4

I have a large table (4 million Records) named CDR, which is used for storing CDRs (Call Detail Record)s from a Cisco router in a VoIP system, the table is constantly growing and will never have a record inserted out of sequence. Nor do we update or delete rows.

Since most of our queries are based on the time a call was initiated, I created my main clustered index on this column (DATETIME data-type). However, after a brief time the index becomes fragmented and after just one week it has over 70 percent of fragmentation so we need to rebuild it. I don't understand why this keeps happening since we insert sequentially, and don't update or delete rows.

Any suggestions to reduce or remove the fragmentation will be much appreciated.

I'm using a SQL Server 2014 Enterprise version on an old Xenon server with Windows Server 2012.

8
  • Forgive me for asking this, but you didn't happen to create the index in descending order did you?
    – dwjv
    Commented Nov 20, 2015 at 16:03
  • 70% fragmentation is a week is a lot. I know you say you never delete or update rows but check again. Are you even maybe doing an insert with an immediate update? Until you figure out what is going on I would put the index at less then 100% fill and maybe not have it clustered.
    – paparazzo
    Commented Nov 20, 2015 at 16:20
  • Thanks for the replies and information you shared, dear @dwjv , your pointed matter was very nice and may be something that I might have missed, but ichecked and it IS in ascending order, thanks though. Frisbee , I must reassure, so I have set a profiler on the table, I will tell the results later, and for the fill factor point, yes. I have set it to 75 yesterday and it reduced the fragmentation but we still have it.
    – Mohfath
    Commented Nov 20, 2015 at 16:22
  • 1
    @Frisbee, I was considering the scenario that some records one hour ahead are inserted, then every normal record will suddenly become a late arrival, leading to page splits and fragmentation.
    – Cyrus
    Commented Nov 20, 2015 at 21:22
  • 1
    @Cyrus If the last week was totally fragmented by hours it is still just the last week. If the table is the last year that is only 2% of the table. It takes a lot to fragment a whole table 70%.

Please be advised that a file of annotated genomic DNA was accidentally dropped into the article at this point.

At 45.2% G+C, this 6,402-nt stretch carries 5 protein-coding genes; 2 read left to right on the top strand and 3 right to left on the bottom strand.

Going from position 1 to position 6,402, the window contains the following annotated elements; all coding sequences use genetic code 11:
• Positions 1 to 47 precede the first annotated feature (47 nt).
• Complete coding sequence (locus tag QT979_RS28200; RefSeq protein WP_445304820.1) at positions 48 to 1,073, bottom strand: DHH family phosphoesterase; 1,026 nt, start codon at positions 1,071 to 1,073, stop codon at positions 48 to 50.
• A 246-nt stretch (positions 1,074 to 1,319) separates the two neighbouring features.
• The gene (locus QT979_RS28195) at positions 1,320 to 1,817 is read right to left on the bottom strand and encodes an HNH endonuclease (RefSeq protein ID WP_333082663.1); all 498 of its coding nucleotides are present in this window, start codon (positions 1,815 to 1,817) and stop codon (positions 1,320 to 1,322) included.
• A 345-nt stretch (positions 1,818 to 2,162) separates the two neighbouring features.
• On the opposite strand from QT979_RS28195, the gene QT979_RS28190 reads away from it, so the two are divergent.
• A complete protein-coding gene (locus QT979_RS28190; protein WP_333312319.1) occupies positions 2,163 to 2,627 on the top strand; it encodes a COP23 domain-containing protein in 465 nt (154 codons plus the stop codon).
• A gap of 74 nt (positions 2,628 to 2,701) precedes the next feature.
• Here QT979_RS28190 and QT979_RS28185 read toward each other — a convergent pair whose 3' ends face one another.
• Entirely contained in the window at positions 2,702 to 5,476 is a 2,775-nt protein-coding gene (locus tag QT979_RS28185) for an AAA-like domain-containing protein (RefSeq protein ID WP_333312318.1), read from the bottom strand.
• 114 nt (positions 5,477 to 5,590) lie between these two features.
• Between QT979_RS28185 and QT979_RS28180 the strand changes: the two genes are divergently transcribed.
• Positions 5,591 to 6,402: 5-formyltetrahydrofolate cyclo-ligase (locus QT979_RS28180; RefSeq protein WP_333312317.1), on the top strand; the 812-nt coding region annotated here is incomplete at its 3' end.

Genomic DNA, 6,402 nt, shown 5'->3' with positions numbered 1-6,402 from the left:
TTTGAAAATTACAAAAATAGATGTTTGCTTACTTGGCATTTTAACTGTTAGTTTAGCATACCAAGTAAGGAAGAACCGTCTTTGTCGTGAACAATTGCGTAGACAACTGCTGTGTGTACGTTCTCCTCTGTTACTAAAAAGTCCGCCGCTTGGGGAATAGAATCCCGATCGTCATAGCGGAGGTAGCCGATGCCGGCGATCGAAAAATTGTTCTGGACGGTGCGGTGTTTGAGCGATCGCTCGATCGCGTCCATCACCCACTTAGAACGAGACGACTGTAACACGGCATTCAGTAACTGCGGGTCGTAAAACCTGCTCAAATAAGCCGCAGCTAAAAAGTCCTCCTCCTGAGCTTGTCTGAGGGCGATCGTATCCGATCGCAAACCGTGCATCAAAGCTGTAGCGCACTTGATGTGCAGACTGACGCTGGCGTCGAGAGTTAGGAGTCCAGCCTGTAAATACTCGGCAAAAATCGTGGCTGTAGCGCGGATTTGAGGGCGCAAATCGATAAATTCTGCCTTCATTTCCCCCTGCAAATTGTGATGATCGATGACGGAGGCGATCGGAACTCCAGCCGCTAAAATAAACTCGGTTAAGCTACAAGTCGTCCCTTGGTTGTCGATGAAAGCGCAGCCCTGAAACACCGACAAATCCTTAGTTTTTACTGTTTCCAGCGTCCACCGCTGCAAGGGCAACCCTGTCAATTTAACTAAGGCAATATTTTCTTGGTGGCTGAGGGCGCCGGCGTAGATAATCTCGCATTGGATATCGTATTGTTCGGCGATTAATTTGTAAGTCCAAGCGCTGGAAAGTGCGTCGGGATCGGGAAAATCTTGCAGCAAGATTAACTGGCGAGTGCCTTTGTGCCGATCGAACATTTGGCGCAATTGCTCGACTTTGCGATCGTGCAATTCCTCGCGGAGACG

– paparazzo
    Commented Nov 20, 2015 at 21:31

1 Answer 1

7

Fragmentation can still occur on a table with an ever increasing key even if that key is never itself subject to updates.

  • If the file group is shared with other objects allocations can be interleaved causing fragmentation.
  • Updates that increase the size of rows can cause page splits.
  • Deletes can leave pages nearly empty and cause internal fragmentation.

However you say deletes and updates are rare or non existent. So to reach 70% fragmentation within a week I would assume that the cause must be a shrink database task. See Why you should not shrink your data files

3
  • Nice point, but we recently had no shrinking.
    – Mohfath
    Commented Nov 20, 2015 at 16:26
  • 3
    @Mohfath how have you determined that? To get 70% fragmentation there must be some activity touching old pages and you have also ruled out the other possibilities. Commented Nov 20, 2015 at 16:59
  • 1
    I WANT TO THANK EVERYONE WHO SHARED THEIR KNOWLEDGE ON THIS QUESTION, My problem solved here. It seems that you must always give a little free space (fill factor) to any index. Or you WILL face index fragmentation. This time I rebuilt index with 80 percent fill factor and I got 0 fragmentation after a week. I'm sorry for the delay everyone, I needed to make sure about it before posting the result of the test
    – Mohfath
    Commented Nov 25, 2015 at 19:12

Your Answer

By clicking “Post Your Answer”, you agree to our terms of service and acknowledge you have read our privacy policy.

Not the answer you're looking for? Browse other questions tagged or ask your own question.